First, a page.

Career Development: How to Improve Your Work Experience

Joanna Nesbit

By Joanna Nesbit
Joanna Nesbit writes about college, education, personal finance, and the nuts and bolts of transitioning to adulthood. Follow her on Twitter at @joannanesbit or learn more at
Posted on 03/29/2018

Starting my career after graduate school wasn't easy. It took me a while to find my first professional job. I'd chosen to stay in the town where I'd earned my degree—not known for fantastic job opportunities—and the search process felt demoralizing. There were too many over-educated applicants, not enough openings.

The job I finally landed didn't pay well and wasn't challenging, but I started with an open mind. It didn't last: My attitude trended steadily downward, leaking into my daily comportment. I felt bored, frustrated, and undervalued, and quit after eight months.

I realize now my attitude contributed heavily to that job being unfulfilling, and career coach Jenn DeWall agrees. Denver-based DeWall works primarily with female Millennials to help realize their potential, and also gives customized workshops and motivational presentations to broader audiences. When I asked her which attitude tendencies cause workplace stress, her descriptions totally nailed my younger work self.

Much has been written about how the workplace is changing for Grownups, but Grownups have work to do, too. Here's what DeWall recommends:

Set goals.

They don't have to be big—perhaps it's learning better time-management strategies or volunteering for new assignments. The key is to work toward something unfamiliar to build confidence and purpose, which simultaneously gives our employer reasons to value who we are, DeWall explains. Be on the lookout for opportunities. Maybe you'll have a chance to reverse mentor, like the junior employee who taught her senior New York Times assignment editor how to use Snapchat to engage younger audiences.

Don't rely on external reassurance.

These days, most young people have grown up with an avalanche of accolades from parents, coaches, and teachers. But DeWall says relying on external reassurance is a learned behavior that doesn't serve us well. To evolve without constant back patting, we must develop our own self-assurance. (This doesn't mean we don't need effective feedback; we do.) Create your own “great list,” a compilation of your achievements to remind you of what you've done well. Trust in your abilities, and be open to constructive feedback when you get it.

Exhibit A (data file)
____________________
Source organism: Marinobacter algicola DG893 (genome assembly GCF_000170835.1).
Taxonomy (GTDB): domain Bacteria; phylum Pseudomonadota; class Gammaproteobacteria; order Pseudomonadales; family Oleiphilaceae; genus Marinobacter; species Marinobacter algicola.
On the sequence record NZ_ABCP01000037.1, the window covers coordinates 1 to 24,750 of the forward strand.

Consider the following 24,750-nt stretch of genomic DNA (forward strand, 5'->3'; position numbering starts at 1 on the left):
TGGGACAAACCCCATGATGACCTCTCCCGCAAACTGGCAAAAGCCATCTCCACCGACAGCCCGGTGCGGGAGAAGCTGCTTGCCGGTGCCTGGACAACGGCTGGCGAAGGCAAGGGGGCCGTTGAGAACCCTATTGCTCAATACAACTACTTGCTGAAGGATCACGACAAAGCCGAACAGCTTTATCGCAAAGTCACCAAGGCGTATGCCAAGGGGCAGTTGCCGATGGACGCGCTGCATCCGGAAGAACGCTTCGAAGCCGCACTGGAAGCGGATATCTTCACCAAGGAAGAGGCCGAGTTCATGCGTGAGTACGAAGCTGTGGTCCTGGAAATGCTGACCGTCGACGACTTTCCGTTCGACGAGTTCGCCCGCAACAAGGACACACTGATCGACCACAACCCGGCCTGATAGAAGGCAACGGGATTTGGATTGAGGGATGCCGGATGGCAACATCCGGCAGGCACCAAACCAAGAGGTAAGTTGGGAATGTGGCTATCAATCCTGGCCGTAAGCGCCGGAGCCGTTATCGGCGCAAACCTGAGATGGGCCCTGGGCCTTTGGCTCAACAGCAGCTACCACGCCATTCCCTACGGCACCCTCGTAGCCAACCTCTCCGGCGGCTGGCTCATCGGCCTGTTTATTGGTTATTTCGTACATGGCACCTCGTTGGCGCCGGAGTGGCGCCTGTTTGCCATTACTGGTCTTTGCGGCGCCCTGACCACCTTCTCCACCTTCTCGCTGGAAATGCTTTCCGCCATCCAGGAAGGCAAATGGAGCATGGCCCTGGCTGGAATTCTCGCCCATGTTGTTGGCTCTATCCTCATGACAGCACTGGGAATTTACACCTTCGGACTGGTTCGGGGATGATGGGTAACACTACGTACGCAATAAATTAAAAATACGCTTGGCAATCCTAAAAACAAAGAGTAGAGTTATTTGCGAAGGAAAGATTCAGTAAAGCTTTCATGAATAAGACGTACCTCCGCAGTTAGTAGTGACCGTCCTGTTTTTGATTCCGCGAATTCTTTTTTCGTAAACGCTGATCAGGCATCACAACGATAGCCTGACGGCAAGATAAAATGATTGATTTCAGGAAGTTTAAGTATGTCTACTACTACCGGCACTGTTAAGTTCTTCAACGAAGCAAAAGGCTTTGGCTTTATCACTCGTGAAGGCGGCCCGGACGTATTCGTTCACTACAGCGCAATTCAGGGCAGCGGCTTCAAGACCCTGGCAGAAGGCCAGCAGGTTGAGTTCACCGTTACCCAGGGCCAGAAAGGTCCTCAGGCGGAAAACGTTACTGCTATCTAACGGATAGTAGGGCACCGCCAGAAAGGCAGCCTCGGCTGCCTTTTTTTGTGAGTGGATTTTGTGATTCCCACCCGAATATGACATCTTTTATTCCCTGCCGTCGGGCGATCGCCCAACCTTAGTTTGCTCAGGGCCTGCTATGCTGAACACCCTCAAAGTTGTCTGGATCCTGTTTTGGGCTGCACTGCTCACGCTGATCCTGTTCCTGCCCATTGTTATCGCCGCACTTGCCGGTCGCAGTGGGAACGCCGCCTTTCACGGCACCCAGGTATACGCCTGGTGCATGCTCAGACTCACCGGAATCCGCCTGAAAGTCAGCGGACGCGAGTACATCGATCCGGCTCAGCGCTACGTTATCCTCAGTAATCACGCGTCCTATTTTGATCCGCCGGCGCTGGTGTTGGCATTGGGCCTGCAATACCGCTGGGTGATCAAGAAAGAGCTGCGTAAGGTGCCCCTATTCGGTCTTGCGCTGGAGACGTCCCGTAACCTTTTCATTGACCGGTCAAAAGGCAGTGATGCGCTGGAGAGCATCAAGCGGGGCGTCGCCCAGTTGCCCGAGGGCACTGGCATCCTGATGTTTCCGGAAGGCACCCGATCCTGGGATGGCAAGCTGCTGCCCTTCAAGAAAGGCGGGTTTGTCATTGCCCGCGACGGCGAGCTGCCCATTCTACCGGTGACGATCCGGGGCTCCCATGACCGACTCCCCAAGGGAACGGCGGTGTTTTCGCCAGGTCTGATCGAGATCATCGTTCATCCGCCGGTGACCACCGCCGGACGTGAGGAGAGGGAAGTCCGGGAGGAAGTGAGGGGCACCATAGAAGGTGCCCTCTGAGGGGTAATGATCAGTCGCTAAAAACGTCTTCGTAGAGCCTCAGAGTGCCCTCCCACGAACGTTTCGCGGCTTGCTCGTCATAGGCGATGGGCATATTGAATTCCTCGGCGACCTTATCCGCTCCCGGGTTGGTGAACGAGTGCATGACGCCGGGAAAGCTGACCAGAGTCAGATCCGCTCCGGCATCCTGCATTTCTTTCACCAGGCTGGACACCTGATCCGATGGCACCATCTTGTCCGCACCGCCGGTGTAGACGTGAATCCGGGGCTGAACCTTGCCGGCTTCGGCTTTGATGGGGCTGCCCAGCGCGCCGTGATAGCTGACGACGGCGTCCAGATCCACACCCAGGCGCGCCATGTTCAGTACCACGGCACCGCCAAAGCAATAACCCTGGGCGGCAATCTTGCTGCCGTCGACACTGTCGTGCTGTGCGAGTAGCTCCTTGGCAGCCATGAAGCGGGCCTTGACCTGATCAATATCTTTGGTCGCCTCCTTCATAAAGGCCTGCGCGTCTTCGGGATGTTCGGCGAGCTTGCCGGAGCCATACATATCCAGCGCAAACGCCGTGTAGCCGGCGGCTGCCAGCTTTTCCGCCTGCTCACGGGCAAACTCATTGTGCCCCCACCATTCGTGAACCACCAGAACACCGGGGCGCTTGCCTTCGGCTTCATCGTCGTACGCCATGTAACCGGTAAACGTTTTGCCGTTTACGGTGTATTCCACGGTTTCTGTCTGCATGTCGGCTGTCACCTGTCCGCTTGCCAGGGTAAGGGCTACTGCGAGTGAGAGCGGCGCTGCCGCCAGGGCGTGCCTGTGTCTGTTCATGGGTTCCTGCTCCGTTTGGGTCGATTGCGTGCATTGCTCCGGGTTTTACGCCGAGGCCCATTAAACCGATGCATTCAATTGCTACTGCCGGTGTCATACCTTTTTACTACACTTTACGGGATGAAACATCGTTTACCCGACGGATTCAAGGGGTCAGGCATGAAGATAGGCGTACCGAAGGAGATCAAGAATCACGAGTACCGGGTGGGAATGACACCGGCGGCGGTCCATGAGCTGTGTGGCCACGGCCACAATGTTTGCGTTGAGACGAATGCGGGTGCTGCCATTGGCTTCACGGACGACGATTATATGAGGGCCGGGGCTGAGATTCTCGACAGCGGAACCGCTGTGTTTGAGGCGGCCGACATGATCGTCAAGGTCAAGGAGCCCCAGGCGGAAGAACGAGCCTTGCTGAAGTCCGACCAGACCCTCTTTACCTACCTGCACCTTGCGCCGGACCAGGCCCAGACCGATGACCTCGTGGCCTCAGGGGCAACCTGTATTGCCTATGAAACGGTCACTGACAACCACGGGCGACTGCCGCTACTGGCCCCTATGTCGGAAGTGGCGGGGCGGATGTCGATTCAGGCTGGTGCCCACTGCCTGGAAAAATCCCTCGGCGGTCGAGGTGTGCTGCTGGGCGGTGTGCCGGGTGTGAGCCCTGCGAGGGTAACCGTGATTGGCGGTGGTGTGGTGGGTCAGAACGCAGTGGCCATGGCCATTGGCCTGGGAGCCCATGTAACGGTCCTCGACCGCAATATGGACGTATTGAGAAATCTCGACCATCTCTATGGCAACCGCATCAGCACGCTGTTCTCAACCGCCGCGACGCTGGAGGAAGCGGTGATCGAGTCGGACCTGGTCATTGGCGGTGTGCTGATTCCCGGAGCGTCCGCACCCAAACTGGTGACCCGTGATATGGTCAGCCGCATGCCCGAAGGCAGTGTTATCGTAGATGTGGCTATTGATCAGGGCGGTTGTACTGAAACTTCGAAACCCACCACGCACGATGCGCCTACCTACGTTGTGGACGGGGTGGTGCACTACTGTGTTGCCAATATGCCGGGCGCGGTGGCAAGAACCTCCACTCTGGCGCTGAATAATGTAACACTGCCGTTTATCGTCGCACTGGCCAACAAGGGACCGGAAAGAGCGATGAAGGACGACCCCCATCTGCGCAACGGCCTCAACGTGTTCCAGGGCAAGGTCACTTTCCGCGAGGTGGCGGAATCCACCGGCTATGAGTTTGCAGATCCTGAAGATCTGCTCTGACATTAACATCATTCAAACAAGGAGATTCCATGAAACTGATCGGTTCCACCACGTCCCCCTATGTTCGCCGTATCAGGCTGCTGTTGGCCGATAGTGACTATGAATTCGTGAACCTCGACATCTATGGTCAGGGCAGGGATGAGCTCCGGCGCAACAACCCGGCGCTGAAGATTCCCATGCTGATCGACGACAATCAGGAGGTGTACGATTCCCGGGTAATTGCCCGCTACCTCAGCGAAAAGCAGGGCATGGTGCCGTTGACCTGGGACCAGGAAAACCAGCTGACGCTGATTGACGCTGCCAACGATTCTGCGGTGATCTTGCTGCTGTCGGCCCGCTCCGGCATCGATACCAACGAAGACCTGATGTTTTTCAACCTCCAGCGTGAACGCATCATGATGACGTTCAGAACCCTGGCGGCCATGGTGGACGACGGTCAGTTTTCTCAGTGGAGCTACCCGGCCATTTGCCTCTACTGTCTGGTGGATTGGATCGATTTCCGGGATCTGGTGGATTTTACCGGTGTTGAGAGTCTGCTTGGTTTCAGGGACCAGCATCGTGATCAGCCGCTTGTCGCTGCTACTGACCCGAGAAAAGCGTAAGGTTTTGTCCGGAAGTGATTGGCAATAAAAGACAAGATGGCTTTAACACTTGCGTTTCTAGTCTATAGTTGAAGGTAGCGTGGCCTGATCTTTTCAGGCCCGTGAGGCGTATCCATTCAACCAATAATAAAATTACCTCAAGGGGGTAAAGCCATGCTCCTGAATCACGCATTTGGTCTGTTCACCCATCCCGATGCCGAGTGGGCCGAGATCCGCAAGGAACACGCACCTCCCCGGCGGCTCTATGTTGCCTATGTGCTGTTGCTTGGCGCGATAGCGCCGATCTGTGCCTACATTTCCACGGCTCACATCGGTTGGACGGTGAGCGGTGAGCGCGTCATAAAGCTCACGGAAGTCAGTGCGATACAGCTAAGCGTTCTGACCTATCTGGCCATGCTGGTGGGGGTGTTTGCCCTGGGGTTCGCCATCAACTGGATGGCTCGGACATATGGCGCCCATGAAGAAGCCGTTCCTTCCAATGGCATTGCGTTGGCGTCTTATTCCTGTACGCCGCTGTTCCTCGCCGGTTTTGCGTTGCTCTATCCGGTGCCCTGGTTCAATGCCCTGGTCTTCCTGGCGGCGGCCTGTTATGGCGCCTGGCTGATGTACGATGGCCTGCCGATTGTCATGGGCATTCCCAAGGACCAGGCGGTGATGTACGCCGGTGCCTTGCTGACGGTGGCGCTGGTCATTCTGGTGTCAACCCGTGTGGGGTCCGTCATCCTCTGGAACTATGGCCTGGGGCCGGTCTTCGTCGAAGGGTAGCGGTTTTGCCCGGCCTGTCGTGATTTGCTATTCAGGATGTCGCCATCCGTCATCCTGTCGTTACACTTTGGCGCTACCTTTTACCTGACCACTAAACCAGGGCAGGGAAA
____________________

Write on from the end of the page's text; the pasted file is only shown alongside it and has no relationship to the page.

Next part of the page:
Avoid negative thinking.

As DeWall says, “We are the producers of our work culture, and we need to recognize and own that we contribute to it.” When we complain or gossip, we don't model leadership or perseverance or see the value of others. Negative thinking stagnates us in our position and limits our growth opportunities because our superiors notice our attitude.

Embrace failure.

No one likes falling on their face—I've done a lot of self-talk on this one—but avoiding mistakes at all costs means you're not learning, stretching, or taking risks. “If you've never failed,” DeWall says, “it's going to be difficult to achieve management or director status because you're so used to things not going wrong. Upper-management people are willing to take risks, and they have experience with failure.” To female Grownups in particular: Do you fear failure? Women tend to be great rule followers, but this trait doesn't always serve career aspirations.

Examine limiting entrenched beliefs.

We often put limits on ourselves without even realizing it. We're too young; we're not qualified; we're not educated enough. Women especially fall into the trap of thinking they should possess 100 percent of the qualifications on a job application to apply, while far fewer men think the same way. There's no question it isn't easy for female Grownups in corporate America, even in 2016, but it's crucial to get beyond limited belief systems.

Seek a lateral promotion.

Many focus on climbing the ladder in part because it feeds their ego, DeWall says, but moving up might not be the best fit, at least right now. Moving laterally allows you to diversify your background and provides additional experience to contribute to that higher-level job when you do get promoted. Sometimes taking a higher position with more responsibility can be the wrong move when it conflicts with work/life balance goals. “Give yourself permission to try something and not see the lateral move as a failure, but a testament to self-awareness and knowing what you need right now,” DeWall recommends.

Be a self-starter.

Along with setting goals, taking initiative is a no-brainer, but not everyone does it. When you do, however, your colleagues and employers notice. “It's important to show you're open to feedback and criticism, as well as demonstrate your passion and commitment to the job, because it speaks volumes about the kind of employee you'll be,” DeWall says. When colleagues believe in you, they're more inclined to give you new assignments and provide support.

Be curious.

Demonstrating curiosity shows you're a self-starter. Instead of simply locking into your position like a machine cog, learn about your position and why your company assigns you your particular responsibilities. Learn why your job matters. Take your curiosity to a brainstorming session with your team. Look at the quarterly earning reports to better understand your company. In short: Be active, not passive.


I read every day. Sadly, many people don't read for pleasure, and the number of literature readers has been dropping steadily. DeWall says reading, all kinds, keeps you curious. Readers are happier and more confident than non-readers, she says, who are more prone to feeling stuck, less able to see the big picture, and less willing to consider different ways to solve problems. Non-readers can start by picking up magazines that interest them, DeWall suggests, or subscribing to a newspaper online.